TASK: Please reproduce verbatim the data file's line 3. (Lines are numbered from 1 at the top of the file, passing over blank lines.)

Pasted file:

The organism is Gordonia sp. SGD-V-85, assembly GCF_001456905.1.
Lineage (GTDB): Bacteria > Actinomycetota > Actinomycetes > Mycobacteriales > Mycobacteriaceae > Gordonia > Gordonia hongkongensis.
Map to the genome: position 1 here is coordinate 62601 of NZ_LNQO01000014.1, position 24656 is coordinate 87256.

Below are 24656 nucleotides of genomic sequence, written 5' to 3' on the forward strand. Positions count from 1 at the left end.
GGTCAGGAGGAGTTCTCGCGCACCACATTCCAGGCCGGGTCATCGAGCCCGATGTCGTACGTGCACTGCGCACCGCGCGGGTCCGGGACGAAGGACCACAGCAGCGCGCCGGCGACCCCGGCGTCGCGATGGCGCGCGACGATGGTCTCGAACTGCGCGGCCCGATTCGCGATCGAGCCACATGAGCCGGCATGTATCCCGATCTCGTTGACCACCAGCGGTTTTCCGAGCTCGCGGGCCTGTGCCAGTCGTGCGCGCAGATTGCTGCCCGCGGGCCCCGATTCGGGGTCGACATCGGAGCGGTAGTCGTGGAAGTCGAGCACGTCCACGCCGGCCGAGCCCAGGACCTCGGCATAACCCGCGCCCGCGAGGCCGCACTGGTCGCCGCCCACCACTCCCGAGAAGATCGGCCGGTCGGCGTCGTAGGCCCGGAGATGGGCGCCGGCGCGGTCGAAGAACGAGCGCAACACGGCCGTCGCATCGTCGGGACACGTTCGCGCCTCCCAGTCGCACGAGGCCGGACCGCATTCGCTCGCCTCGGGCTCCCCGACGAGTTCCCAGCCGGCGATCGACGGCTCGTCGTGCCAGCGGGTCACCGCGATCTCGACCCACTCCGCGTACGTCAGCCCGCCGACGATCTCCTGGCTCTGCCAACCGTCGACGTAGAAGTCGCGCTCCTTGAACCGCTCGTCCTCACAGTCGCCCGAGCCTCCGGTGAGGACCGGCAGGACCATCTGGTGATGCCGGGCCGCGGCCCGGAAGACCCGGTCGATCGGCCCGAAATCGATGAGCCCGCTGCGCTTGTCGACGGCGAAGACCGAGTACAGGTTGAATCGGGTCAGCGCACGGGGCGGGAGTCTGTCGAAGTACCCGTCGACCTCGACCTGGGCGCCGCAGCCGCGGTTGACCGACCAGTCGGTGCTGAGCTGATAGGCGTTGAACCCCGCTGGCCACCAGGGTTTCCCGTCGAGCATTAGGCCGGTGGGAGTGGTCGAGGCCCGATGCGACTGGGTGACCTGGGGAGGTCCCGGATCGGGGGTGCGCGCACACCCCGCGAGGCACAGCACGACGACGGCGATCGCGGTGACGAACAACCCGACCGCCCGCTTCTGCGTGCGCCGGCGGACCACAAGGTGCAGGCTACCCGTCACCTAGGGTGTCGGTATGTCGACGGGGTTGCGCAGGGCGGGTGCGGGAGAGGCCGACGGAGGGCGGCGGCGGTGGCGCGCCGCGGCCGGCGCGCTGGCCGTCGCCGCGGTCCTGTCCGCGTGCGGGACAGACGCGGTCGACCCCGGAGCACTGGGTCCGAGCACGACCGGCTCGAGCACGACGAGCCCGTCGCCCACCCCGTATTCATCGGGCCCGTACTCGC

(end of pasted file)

Map to the genome: position 1 here is coordinate 62601 of NZ_LNQO01000014.1, position 24656 is coordinate 87256.